The Beatles had the right idea.
Although the meaning of the song was different, London has found that for several decades if they hold their famed cross country meet, people with come and run together for a common goal.
Saturday was no exception as teams came from across the state to participate in the Annual Erin L. Nance Distance Classic, held at the London Country Club. Since 1998 the event has been held in memory of a London High School (LHS) cross country runner who died in a car accident her senior year. Her father Terry — and a number of dedicated volunteers — work hard to make it the marquee event of its kind in Ohio. Prior to 1998, it was known as the London Invitational.
To make the day that much more special, London’s Jordan Marco placed first in Division II for varsity girls, and the London boys varsity team stood atop Division II as well.
Marty Komives was employed in the London City Schools district during the 1971-1972 academic year. He was approached by the then principal/athletic director/football coach to get a new sport going.
“Jim Bowlus asked if I wanted to start a cross country team,” said Komives, who was on hand Saturday. “It was a strong suggestion from Mr. Bowlus.”
After Komives assured Bowlus that he could work it out, LHS’ cross country program began down its long and winding road that season, with the London Invitational beginning in 1974. Komives said it started with just six teams.
Soon after, Terry Nance was handed the mantle of leadership from Komives. The event has continued to grow ever since.
“Terry Nance is the reason this keeps going through his passion and love of the sport,” Komives said. “When I handed it over to him, I knew it would keep going.”
The event’s magical mystery tour has spanned several decades, taking on participants as it has taken on a new meaning these past 19 years.
“This is an amazing meet honoring a very special person,” said LHS Athletic Director Jim Wolverton, of Erin Nance. “Along with the prestige this event has, the location keeps teams coming back.”
The picturesque London Country Club provides a fine backdrop for the race. The changing-terrain course does provide some challenges. But on Saturday, the drop in temperature from previous weeks was a bonus.
“It’s been horrible (with the heat), but with today’s temperature you can breathe so much better,” said Madison-Plains coach Bridget Shoemaker. “This is one of the toughest courses we do.”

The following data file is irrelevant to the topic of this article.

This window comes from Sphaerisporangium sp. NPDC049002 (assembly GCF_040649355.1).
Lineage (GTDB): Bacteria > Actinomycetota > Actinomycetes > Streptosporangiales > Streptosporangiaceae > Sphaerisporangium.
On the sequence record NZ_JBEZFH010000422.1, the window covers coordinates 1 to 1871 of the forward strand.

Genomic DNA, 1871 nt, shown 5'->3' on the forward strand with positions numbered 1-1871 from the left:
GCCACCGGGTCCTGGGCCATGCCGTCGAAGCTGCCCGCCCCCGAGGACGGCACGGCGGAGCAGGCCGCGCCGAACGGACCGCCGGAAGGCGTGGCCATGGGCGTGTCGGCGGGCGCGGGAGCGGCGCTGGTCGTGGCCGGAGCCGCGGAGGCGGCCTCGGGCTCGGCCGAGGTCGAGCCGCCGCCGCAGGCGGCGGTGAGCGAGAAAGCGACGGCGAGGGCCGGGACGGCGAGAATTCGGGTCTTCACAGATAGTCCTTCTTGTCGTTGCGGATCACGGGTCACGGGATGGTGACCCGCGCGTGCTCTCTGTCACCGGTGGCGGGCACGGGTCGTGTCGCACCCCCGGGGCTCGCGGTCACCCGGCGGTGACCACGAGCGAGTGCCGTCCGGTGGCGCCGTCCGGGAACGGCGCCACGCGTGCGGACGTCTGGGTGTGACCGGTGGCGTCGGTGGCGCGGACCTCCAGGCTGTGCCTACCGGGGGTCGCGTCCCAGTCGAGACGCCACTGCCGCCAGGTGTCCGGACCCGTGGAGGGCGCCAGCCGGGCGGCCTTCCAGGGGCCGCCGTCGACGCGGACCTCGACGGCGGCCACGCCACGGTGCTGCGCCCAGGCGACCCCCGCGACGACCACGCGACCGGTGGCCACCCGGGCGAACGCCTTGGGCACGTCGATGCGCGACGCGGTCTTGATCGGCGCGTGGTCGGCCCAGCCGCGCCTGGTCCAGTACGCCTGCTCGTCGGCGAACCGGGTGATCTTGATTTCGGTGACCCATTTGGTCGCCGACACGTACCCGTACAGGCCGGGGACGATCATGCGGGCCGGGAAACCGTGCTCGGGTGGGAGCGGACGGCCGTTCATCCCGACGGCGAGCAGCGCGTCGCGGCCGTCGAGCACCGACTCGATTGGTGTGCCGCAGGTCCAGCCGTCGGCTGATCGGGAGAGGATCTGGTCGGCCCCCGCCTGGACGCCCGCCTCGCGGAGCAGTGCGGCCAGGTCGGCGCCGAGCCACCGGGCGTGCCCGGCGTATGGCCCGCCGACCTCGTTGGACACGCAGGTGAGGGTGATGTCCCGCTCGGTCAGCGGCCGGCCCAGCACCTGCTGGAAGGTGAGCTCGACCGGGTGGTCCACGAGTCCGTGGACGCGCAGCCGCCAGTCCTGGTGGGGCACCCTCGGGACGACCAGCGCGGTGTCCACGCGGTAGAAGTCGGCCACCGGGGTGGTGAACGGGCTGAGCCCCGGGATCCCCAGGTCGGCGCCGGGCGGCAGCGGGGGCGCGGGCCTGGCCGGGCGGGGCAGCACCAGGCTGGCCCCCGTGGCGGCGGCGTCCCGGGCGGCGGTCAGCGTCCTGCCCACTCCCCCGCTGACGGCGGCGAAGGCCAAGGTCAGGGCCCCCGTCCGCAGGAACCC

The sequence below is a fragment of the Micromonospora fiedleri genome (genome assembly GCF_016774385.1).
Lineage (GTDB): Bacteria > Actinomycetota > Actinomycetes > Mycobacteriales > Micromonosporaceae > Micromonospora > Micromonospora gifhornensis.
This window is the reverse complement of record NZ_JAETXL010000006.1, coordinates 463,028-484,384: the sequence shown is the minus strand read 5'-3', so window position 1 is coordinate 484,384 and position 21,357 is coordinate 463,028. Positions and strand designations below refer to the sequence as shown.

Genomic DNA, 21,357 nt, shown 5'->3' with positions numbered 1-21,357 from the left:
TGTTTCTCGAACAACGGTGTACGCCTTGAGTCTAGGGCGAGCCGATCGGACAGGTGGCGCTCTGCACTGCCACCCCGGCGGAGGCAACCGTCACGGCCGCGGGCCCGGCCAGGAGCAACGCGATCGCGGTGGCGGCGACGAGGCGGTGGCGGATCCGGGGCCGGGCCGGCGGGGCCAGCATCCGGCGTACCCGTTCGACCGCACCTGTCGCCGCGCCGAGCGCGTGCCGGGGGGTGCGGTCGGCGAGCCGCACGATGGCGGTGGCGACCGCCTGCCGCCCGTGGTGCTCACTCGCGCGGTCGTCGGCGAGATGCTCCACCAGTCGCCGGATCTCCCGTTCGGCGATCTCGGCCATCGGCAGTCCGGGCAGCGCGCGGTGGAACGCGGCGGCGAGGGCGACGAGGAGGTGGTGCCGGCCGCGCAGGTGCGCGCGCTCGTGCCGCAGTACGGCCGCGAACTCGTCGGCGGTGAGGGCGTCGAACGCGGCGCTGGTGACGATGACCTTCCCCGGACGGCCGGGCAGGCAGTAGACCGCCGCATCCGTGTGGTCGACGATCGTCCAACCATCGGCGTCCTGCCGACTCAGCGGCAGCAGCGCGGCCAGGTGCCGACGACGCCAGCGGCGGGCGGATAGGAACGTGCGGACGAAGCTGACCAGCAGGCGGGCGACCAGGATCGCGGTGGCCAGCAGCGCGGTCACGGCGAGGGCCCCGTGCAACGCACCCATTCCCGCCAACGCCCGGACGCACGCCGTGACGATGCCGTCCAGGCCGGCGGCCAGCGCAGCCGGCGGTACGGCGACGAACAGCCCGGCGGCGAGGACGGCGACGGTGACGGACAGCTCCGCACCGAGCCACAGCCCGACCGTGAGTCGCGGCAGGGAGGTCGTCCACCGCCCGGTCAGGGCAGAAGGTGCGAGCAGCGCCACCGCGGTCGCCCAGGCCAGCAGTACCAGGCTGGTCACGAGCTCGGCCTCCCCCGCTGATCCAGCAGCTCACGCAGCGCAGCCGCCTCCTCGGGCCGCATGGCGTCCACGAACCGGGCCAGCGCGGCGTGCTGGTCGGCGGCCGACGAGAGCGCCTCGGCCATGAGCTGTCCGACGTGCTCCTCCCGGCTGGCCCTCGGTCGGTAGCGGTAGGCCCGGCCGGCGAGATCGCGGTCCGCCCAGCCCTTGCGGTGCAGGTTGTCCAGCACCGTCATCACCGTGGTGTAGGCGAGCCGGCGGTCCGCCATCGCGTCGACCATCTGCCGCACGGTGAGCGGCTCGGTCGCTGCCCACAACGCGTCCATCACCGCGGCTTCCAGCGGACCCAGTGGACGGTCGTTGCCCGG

As well as topping Division II, Marco also placed 14th place overall. Also running for London girls were Kaylynn Martinez and Ellie Shoemaker. Gracie Farmer ran for Madison-Plains.
The running Red Raiders boys were the victors in DII, which placed them ninth among all divisions. They were led by Nicky Alexander and Lance Cahill. Other London runners were Lucas Brenstuhl, Dominic Davis, Dalton Johnson, Kyle Ferguson and Andrew Jordan. Paul Huff participated in the junior varsity race.
Madison-Plains was represented by Ben Fisher, Joey Grigsby, Gage Farmer, Kenny Shafer, and Evan Fisher.
London’s James Marco placed first overall in the newly-reinstated middle school race, while teammate Jimmy Cleaver finished fifth. Other London Middle School boys’ runners included Jimmy Brayshaw, Zack Joliffe, and Zack Shoaf.
Participants in the middle school girls’ race included London’s Natalie Boyd, Haley Redding, Emily Leach, and Julia Harpold.
Each year, Terry Nance marvels at the support for this traditional event. But then he realizes; all you need is love.
“Sometimes it’s hard to believe that it’s grown as it has over the years, but, then, at times, it isn’t hard to believe because of the care and effort that has been put into it annually,” Terry said. “Schools looking for a quality meet recognize that care and effort.”
As is true each year, Terry and his wife Connie make a special effort to thank all of the volunteers (many of whom are either friends, classmates or teammates of Erin and/or former athletes for Terry), as well as the venue that has been the host for decades.
“Please understand that without all of our gracious and generous volunteers and the cooperation and support of the London Country Club membership, none of this would even be remotely possible,” Terry said. “We want each runner, at the conclusion of his or her career, to list us as one of the highlights of that career.”
Jeff Gates is a contributing writer for The Madison Press.
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